A Formula One event that saw motor-racing cars showcased on London's streets has revived the prospect of a long-touted Grand Prix event becoming a reality in the city. But does the potential boost to business outweigh the costs and the disruption of closing parts of the UK capital for days? Kate King reports.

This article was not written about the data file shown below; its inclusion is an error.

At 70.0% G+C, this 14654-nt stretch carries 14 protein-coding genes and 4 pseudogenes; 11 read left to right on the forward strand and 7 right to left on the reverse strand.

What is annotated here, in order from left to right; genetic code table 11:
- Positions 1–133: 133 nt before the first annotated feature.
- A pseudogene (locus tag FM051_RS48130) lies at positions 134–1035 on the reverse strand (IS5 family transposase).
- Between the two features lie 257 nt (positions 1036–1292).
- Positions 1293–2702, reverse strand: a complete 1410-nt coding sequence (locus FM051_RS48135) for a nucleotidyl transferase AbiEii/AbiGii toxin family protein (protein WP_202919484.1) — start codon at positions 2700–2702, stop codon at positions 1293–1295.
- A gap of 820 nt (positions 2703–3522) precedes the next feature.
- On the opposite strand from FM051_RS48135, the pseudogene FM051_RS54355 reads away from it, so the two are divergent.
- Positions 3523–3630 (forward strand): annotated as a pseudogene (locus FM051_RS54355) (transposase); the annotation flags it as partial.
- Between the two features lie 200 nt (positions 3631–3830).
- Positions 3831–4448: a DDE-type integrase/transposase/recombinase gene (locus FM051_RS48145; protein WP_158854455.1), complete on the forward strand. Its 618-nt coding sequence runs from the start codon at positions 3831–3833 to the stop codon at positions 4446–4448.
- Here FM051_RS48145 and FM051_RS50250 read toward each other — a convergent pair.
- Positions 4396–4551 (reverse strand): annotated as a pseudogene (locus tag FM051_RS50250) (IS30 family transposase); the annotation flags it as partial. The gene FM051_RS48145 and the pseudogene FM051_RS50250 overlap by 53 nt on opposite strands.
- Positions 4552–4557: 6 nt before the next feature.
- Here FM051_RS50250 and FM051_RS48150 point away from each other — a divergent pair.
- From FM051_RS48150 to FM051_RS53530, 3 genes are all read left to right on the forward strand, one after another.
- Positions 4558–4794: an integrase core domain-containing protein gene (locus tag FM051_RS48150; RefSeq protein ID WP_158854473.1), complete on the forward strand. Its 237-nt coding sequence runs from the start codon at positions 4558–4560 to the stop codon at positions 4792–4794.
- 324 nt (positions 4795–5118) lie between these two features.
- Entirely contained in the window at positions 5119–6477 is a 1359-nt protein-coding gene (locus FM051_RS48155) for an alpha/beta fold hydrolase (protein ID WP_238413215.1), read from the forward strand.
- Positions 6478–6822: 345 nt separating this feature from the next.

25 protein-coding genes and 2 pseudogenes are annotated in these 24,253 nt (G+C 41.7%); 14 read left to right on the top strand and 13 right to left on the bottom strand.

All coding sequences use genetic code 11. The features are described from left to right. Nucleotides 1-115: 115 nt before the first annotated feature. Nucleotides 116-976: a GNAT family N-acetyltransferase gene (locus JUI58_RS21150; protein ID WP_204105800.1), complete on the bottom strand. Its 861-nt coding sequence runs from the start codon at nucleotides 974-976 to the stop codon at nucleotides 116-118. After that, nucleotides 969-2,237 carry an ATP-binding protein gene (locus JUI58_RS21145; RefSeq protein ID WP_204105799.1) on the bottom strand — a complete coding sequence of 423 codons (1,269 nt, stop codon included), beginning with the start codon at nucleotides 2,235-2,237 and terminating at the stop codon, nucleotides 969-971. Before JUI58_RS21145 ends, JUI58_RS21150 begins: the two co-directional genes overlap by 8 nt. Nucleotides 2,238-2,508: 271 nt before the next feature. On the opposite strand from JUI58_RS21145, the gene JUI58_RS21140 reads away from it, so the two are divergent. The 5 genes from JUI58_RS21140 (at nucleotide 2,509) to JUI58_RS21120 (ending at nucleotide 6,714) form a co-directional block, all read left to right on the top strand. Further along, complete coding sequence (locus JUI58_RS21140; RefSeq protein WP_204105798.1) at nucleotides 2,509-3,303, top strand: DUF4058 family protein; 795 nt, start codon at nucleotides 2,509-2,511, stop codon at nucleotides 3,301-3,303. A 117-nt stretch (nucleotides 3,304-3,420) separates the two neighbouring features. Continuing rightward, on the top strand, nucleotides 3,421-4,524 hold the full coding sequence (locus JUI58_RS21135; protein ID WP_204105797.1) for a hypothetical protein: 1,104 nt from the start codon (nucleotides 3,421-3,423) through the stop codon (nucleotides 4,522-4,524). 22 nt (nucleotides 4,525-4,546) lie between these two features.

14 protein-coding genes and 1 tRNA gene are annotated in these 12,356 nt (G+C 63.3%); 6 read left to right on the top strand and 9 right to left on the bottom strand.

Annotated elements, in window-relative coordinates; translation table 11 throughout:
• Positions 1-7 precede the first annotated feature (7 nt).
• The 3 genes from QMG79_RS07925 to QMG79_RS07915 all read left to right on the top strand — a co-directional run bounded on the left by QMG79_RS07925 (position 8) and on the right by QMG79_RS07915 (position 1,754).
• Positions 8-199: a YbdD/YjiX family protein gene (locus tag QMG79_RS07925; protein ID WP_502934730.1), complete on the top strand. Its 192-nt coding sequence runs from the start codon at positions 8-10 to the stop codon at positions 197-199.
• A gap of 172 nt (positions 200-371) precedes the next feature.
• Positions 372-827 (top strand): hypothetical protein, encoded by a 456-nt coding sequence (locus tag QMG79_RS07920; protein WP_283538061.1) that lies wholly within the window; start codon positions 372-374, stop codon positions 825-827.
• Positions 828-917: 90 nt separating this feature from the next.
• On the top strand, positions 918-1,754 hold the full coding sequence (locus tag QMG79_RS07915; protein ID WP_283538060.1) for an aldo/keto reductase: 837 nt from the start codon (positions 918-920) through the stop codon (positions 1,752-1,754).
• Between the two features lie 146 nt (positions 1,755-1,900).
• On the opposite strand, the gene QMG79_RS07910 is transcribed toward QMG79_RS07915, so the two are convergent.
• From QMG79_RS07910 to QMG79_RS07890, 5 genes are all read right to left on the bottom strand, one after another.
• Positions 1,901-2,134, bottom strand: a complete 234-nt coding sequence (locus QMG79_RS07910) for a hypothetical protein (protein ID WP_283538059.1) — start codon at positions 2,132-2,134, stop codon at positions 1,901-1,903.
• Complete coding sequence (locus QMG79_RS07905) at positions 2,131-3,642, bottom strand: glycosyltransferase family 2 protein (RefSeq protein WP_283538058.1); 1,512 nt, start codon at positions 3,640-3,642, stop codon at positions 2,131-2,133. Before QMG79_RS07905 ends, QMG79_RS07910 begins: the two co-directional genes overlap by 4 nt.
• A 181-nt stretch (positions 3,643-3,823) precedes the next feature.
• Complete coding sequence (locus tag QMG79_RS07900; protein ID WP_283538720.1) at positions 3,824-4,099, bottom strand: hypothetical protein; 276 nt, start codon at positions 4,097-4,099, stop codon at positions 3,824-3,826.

The streets of London heating up, ahead of this weekend's British Grand Prix. But the smell of burning rubber could be sticking around with talk of reviving plans for a street race through England's capital. The proposal spinning the wheels of some of the sports top drivers - although, even they could spot the immediate hazards. (SOUNDBITE) (English) SEBASTIAN VETTEL, FERRARI, SAYING: " I don't know if it's possible to shut down a city for an entire weekend, like London. We do it in other places so it's not impossible, but yeah." (SOUNDBITE) (English) JENSON BUTTON, RACING DRIVER, SAYING: " I think we all love racing in the street, especially a city like London. You know, it's a very different type of driving , I think it definitely adds to the excitement of us racing around streets that London buses are driving on and London taxis." On Tuesday, Silverstone race track , which hosts the British Grand Prix, activated a break clause in its contract. It says a new cheaper contract needs to be negotiated or 2019 will be the last race at the central England circuit. Since then F1's boss has told Reuters that the sport's new owners - Liberty Media- are interested in bringing Formula One to more city-based race tracks. SOUNDBITE (English) OANDA SENIOR MARKET ANALYST, CRAIG ERLAM, SAYING: "There's going to have to be a number of streets closed and I think the disruption and that causes to a city as busy as London could be quite extreme. But I think what we've seen before with the Olympics for example is that we have managed to deal with this quite successfully. I think what we've learned from London 2012 was it's not just a monetary gain, but I think it's just a general boost that it brings to the city from hosting such a prestigious event." Indeed, if a proposal was put forward there's no doubt the drivers wouldn't be the only ones racing to get their hands on some money.